BUENOS AIRES, Dec 29 (Tierramérica).- Environmental and citizen groups, academics and lawmakers in Argentina are protesting the Rally Dakar 2009, the race that will be held for the first time in South America, in January, passing through 10 of the country's provinces.
The former Rally Paris-Dakar will take place Jan. 3-18 in Argentine and Chilean territory. More than a thousand cars, trucks, and motorcycles from different countries will race 9,500 kilometers through 10 provinces in Argentina and three regions of Chile, crossing nature preserves, protected areas and natural monuments.
"It isn't promoting the good of anything, and from the environmental perspective it's a disaster," Andrés Demitriu, of the National University of Comahue, in the southern Argentine Patagonia, said in a Tierramérica interview. "We will be mere scenery," he added.
"The Europeans would never accept a competition like this" on their continent, said Dimitriu. The rally is being organized by the French company Amaury Sport Organization and has been approved by Argentina's national authorities.
Unstoppable Logging in Monarch Butterfly Reserve
MEXICO CITY, Dec 29 (Tierramérica).- Logging has not stopped in the monarch butterfly sanctuaries in Mexico, report local residents. The butterflies make annual migrations between Mexico and the United States and Canada.
Deforestation continues, "the lumber is leaving on trucks all the time," rural resident Francisco Suárez told Tierramérica. He lives near the Crescencio Morales ejido (rural cooperative), in the heart of the reserve shared by Michoacán and Mexico states, west of Mexico City.
The ejido, inside the 11,000 hectares of the reserve's core, is the most conflictive site in the area because of agricultural disputes, according to authorities.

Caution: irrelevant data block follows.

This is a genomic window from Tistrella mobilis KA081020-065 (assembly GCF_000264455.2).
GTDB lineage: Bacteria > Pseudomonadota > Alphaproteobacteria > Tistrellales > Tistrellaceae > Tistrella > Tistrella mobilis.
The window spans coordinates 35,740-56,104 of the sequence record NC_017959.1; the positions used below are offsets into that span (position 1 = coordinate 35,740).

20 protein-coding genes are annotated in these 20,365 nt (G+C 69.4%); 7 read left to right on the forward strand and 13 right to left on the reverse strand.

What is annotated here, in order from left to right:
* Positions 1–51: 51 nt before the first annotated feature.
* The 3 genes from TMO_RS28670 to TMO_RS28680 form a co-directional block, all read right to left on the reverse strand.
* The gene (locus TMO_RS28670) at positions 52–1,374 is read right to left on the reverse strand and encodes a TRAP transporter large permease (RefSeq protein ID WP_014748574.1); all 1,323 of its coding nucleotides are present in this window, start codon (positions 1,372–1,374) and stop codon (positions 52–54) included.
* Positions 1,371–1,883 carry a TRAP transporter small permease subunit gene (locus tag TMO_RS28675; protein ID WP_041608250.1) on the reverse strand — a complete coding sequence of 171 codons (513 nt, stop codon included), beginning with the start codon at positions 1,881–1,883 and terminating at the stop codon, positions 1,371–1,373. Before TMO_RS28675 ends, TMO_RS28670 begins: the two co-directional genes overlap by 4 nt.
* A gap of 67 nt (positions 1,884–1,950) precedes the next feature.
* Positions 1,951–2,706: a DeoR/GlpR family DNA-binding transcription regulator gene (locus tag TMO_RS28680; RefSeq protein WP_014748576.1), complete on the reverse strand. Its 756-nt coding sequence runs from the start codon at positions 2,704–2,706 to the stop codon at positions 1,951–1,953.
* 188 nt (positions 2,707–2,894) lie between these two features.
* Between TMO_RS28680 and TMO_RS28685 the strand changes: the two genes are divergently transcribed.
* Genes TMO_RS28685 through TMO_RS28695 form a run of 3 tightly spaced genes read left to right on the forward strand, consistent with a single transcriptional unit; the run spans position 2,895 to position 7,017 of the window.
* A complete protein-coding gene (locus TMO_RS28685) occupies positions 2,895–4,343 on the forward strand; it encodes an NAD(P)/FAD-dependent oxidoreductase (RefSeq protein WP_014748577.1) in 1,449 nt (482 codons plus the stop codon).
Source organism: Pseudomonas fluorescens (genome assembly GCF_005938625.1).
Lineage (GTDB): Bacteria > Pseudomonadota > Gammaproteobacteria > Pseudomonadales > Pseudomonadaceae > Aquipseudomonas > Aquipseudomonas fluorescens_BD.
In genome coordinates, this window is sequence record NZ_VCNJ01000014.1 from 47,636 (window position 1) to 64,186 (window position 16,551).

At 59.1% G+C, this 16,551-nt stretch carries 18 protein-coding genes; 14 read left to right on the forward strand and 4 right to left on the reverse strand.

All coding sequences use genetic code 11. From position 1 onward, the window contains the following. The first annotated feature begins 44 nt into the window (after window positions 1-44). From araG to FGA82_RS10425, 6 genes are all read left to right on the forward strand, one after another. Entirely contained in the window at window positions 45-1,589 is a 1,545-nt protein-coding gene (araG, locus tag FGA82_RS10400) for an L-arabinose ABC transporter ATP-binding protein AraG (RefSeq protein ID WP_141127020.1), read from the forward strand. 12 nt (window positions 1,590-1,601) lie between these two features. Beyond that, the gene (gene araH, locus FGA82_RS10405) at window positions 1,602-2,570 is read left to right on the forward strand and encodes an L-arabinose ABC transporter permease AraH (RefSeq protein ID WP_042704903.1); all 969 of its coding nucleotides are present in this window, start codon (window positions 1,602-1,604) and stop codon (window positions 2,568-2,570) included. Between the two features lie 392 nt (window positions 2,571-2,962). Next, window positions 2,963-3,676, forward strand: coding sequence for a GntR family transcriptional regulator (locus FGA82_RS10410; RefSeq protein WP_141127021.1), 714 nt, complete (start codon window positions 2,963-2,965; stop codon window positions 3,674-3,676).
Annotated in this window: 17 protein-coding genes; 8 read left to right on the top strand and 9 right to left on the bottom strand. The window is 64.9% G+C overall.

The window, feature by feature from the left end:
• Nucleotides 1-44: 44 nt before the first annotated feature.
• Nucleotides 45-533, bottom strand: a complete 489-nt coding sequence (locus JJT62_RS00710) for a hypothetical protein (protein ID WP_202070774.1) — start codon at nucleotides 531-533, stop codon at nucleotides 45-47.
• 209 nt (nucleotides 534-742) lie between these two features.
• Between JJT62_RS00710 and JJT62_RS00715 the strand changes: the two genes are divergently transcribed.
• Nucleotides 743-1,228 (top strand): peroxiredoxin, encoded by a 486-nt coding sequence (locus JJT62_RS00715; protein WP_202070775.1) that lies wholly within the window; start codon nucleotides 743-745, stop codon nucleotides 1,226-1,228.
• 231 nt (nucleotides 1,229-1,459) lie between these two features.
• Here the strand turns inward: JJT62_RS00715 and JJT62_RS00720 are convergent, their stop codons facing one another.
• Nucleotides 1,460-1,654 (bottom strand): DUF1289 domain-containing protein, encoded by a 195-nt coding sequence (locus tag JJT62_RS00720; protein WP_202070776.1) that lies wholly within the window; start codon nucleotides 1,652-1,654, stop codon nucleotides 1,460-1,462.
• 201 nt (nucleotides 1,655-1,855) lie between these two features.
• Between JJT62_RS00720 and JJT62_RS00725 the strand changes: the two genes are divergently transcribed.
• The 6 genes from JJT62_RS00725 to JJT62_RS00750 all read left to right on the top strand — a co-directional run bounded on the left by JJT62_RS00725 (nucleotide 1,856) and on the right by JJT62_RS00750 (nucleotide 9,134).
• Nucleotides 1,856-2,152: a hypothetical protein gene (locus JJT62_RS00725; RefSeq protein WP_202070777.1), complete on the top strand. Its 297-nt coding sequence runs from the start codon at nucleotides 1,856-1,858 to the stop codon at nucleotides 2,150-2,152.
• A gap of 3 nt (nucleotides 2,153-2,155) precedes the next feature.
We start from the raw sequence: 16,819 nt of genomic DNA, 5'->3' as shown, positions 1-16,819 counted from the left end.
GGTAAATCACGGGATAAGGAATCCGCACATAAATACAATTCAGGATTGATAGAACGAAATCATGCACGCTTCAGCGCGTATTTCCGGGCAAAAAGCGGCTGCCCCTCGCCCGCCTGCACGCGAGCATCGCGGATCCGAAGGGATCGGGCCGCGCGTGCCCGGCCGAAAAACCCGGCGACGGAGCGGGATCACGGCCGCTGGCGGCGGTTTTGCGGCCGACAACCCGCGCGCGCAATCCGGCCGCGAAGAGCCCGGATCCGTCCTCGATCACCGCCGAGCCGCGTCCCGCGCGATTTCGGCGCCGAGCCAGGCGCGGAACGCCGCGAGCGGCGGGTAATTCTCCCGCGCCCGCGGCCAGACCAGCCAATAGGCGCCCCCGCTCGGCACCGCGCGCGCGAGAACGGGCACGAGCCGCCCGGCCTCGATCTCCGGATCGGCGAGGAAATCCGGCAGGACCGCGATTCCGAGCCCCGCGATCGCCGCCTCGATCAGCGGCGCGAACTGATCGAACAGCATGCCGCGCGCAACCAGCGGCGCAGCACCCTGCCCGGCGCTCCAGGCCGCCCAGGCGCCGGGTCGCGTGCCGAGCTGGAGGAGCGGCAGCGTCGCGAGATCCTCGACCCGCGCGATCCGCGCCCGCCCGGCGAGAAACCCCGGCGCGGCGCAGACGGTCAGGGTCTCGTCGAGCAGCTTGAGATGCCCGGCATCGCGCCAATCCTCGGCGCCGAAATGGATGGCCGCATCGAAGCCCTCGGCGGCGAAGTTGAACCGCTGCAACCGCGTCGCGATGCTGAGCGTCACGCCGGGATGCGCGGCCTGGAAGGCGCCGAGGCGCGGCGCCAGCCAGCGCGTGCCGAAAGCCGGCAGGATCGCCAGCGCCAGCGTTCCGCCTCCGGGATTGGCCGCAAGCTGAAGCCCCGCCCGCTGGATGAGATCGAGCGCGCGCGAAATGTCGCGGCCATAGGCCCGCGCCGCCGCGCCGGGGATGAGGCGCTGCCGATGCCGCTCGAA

Suárez, who did not give his residence for fear of reprisals, said that there are "powerful armed groups" that continue logging the forest in Crescencio Morales.
Half of the monarch butterfly (Danaus plexippus) reserve is degraded due to the lack of trees that are essential to the hundreds of millions of these insects that fly there from as far away as 5,000 km from the north.
Fisherfolk Protect Marine Resources
TEGUCIGALPA, Dec 29 (Tierramérica).- Fishing communities from the southern Honduran Gulf of Fonseca, on the Pacific coast, began construction in December of the first center for production and management of marine resources, in waters that Honduras shares with Nicaragua and El Salvador.
The purpose of the center is to control fishing activities, encourage participation of fishing families in direct sale of their product, identify endangered marine species in order to protect them, and establish resource management plans.
The center is located on Isla del Tigre, in the department of Valle, and financed by international assistance from Spain, Agriculture Minister Héctor Hernández told Tierramérica.
In 2009, additional units will be set up in the department of Choluteca, also on the Pacific. Southern Honduras is among the poorest and most environmentally degraded regions of the country, as a result of deforestation, overfishing and the destruction of coastal mangrove forests.
Ranching Is the Leading Cause of Amazon Destruction
RIO DE JANEIRO, Dec 29 (Tierramérica).- In Ulianópolis, one of the Brazilian Amazon's most deforested municipalities, 76 percent of the land that was forested is now pasture, according to data from the government's Amazon Protection System.
The information from Ulianópolis, in the northern state of Pará, confirms that cattle raising is the main activity behind deforestation.
The situation is repeated throughout the Amazon region, according to the coordinator of the non-governmental Center for Life Institute, Sergio Guimarães.
"Sixty percent of the deforested areas of the Amazon are destined for pastureland, and very rarely is the forest converted directly to agriculture, which nearly always expands in lands already cleared for livestock," Guimarães explained to Tierramérica.
Often, cattle are used only for illegal possession of the land and real estate speculation. "The land itself produces much more than ranching in itself," he said. *Source: Inter Press Service.
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